Fed about to do more to ease credit crunch

March 11, 2008 10:10:08 AM PDT
The Federal Reserve is ramping up relief for squeezed financial institutions, coordinating with central banks to try to ease a global credit crises.It's a crisis that's threatening to push the U.S. economy into its first recession since 2001.

The Fed says it will make up to $200 billion in Treasury securities available to big Wall Street investment houses and banks, to try to make sure there's an ample supply of Treasury securities. Demand has grown for them, since they're considered the safest investment in the world because they are backed by the U.S. government.

The Fed's action propelled stocks upward on Wall Street with the Dow Jones industrials jumping more than 180 points in early afternoon trading.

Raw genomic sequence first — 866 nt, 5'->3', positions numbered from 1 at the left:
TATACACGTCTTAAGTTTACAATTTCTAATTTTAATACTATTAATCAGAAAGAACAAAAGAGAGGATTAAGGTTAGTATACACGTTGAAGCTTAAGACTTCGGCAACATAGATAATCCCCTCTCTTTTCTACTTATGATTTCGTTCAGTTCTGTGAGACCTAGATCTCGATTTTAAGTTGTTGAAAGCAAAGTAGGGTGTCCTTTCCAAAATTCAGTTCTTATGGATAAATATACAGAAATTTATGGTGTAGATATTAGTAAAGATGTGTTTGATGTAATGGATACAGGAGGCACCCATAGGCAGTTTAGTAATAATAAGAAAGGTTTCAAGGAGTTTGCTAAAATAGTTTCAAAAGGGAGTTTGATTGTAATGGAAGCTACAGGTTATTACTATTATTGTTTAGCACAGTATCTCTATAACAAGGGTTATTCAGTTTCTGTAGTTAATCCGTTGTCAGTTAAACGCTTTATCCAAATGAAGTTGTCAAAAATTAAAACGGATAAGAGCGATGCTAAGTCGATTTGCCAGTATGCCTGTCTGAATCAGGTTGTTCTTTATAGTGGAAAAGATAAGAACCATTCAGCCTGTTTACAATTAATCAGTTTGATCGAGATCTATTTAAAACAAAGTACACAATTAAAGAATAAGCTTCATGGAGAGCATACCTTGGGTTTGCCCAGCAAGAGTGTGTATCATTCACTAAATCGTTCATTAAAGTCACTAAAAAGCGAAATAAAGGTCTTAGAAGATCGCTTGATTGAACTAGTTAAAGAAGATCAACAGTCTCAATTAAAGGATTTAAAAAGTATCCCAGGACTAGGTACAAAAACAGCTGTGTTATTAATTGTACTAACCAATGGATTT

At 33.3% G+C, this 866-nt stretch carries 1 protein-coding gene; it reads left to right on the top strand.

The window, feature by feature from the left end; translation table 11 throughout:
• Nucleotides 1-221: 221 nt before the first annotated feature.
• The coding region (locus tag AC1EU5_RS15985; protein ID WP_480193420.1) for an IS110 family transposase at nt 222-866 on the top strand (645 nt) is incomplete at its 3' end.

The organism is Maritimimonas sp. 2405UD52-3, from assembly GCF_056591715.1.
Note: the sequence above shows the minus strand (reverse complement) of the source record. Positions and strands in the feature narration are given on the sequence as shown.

The move comes as banks and other financial institutions face cash crunches.

"Pressures in some of these markets have recently increased again," the Fed said in a statement. "We all continue to work together and will take appropriate steps to address those liquidity pressures." The other banks involved are the Bank of Canada, the Bank of England, the European Central Bank and the Swiss National Bank.

The Fed has been working to pump billions of dollars into the banking system to aid an economy rocked by the subprime mortgage crisis and the severe tightening of credit.

A meltdown in the housing and credit markets has made banks and other financial institutions reluctant to lend to each other, causing a cash crunch. Financial companies wracked up multibillion-dollar losses as investments in mortgage-backed securities soured with the housing market's bust. Problems first started in the market for subprime mortgages- those made to people with blemished credit histories. However, troubles have spread to other areas.